Choice must include more than lesser of two evils
With Tuesday’s U.S. Senate election in Alabama looming closer, debate over whether Republican candidate Roy Moore assaulted a teenage waitress some 30 years ago is reaching new heights. The latest debate to bubble to the surface Friday focused even more national media attention — as if that’s even possible — on exploring whether Moore signed the yearbook of Beverly Nelson in 1977 or whether the signature and date were forged.
The political race between Moore and Democrat Doug Jones includes public claims from at least three women alleging decades-old sexual misconduct involving Moore. Last week, the race spilled over into a public spat with late-night TV talk-show host Jimmy Kimmel via social media, and physical pushing and shoving between Moore’s camp and news media covering his appearance at a political event.
Really? Is this what we’ve come to in American democracy?
Nelson’s attorney on Friday argued that a handwriting expert has confirmed that an inscription signed by Moore in Nelson’s 1977 yearbook is authentic. Moore’s campaign, however, says the accuser’s admission that she added the time and place of Moore’s yearbook inscription in her own handwriting undermines her entire story. The yearbook, now, has become key evidence supporting Nelson’s claim that the then-34-year-old prosecutor was a regular at the Olde Hickory House restaurant where Nelson worked as a teenager — and where she says he attacked her in his car after she accepted his offer of a ride home one cold winter night.
As Moore continues to deny even knowing Nelson, or the restaurant in Gadsden, for that matter, there has been more national media coverage of that yearbook signature than on any of the issues in the race.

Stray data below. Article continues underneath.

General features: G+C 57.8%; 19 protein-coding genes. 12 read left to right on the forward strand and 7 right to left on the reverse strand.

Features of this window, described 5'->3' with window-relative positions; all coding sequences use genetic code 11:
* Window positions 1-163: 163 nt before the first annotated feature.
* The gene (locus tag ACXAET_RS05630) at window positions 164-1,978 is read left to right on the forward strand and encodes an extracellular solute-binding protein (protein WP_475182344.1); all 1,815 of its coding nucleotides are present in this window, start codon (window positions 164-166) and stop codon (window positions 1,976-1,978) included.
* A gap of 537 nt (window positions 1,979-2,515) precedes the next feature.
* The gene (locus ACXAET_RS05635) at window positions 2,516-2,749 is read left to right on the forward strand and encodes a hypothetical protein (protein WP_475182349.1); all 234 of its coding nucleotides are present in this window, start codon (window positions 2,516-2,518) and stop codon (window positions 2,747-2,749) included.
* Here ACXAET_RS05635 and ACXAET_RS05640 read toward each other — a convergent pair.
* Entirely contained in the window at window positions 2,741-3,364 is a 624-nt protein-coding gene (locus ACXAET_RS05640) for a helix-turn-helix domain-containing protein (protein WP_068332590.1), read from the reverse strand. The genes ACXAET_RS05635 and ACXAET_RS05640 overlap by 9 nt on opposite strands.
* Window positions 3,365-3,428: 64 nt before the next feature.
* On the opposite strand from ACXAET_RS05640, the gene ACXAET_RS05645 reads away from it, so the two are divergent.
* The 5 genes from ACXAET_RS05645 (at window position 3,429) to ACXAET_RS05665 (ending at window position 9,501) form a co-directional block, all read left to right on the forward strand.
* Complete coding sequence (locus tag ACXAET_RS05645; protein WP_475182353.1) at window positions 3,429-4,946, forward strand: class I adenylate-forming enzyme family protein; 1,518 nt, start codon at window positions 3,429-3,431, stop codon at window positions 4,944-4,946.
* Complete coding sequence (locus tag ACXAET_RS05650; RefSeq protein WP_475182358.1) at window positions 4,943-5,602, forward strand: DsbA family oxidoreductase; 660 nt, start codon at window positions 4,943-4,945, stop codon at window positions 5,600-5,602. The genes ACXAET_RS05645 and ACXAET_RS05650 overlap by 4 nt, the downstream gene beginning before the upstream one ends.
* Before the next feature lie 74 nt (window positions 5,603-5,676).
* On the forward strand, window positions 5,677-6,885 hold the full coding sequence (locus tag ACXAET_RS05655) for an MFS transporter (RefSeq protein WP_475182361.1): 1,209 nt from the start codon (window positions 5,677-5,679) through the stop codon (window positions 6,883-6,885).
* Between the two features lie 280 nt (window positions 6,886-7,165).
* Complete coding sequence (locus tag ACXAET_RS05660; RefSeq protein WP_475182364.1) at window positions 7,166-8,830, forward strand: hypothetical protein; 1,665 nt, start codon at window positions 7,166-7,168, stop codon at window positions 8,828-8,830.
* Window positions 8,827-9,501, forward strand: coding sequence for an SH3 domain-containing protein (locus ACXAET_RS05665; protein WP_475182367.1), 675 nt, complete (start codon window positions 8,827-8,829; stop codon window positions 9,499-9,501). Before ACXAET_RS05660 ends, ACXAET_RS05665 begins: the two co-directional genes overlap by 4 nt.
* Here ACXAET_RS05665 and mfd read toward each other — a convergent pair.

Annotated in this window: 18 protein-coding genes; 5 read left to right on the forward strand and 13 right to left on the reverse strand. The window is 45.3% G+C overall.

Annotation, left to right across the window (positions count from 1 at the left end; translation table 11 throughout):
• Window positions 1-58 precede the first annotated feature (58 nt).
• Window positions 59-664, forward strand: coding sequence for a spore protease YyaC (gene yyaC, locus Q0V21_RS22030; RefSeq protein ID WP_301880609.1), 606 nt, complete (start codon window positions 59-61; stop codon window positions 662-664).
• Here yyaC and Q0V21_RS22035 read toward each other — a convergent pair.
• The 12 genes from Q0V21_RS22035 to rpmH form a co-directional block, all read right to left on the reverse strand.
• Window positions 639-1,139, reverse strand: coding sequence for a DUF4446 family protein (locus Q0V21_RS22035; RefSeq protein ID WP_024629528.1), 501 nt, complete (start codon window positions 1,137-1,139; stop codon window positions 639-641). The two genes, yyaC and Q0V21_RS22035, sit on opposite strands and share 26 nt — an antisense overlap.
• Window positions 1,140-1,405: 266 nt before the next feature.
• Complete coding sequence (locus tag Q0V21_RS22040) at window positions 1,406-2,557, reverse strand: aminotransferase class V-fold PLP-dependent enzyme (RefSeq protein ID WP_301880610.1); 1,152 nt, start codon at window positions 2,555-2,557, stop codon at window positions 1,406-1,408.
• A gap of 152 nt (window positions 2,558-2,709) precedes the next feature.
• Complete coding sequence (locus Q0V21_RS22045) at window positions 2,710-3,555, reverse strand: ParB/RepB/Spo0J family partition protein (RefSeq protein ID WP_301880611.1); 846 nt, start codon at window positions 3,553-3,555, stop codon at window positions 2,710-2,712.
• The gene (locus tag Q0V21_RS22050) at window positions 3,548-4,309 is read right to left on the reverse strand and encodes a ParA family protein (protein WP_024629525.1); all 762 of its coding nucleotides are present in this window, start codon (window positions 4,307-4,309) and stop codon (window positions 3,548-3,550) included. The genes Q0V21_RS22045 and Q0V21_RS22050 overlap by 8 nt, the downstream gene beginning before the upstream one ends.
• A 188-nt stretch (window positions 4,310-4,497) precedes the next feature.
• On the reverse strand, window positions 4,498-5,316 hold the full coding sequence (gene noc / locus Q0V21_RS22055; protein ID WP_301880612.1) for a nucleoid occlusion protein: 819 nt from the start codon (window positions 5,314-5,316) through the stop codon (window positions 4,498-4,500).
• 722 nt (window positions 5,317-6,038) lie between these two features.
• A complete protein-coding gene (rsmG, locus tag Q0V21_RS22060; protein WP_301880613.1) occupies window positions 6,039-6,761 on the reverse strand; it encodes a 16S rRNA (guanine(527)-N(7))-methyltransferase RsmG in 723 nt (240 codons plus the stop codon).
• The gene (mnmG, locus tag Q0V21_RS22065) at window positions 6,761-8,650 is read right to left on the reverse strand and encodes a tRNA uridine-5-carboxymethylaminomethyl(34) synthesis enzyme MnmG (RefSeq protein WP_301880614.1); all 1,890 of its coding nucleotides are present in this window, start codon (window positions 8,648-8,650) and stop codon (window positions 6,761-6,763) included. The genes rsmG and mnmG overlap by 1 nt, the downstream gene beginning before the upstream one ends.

With just days to go before Tuesday’s election, Moore is working frantically to discredit his accusers, and has been joined by many Republican office holders who are stressing the importance of keeping a Republican in the seat, particularly since a loss would leave the Senate facing a narrowing GOP majority from the already razor-thin 52-48 Republican advantage.
President Donald Trump on Friday urged voters to elect Moore, warning that America “cannot afford” to have a Democrat win the hard-fought campaign instead.
“We cannot afford, the future of this country cannot afford to lose the seat,” Trump told the crowd at a Pensacola, Fla., rally. Trump said Jones, Moore’s opponent, is a “liberal Democrat” who would be “completely controlled” by Democratic leaders Nancy Pelosi in the House and Chuck Schumer in the Senate.
The fact of the matter is, Washington continues to be more divided and our nation’s future even more questionable as the lines in the sand become deeper and more pronounced with every passing day.
I was moved by words of a local letter writer that appeared in the Tribune Chronicle in recent weeks. Tim Santell of Kinsman said this:
“If Congress acted as one group instead of two parties fighting for power, they would be working for all Americans, not just special interest groups on each side of the aisle.”
I agree, and the Alabama Senate race paints a vivid example of Santell’s point.
We may never know the truth about what happened 30-plus years ago involving Moore and his women accusers. Sadly, voters in that state may know even less about where each candidate — Moore and Jones — stands on other political points and issues. Despite that, voters will head to the polls to decide next week.
In the traditionally conservative state and Republican stronghold, it’s likely Alabamans will cast their votes based on what they view as the lesser of two evils. It wasn’t too long ago many Americans made decisions in a presidential race based on the same premise.
I sincerely doubt that is what our forefathers had in mind when they formulated the democratic system they hoped would grow and benefit their fledgling nation.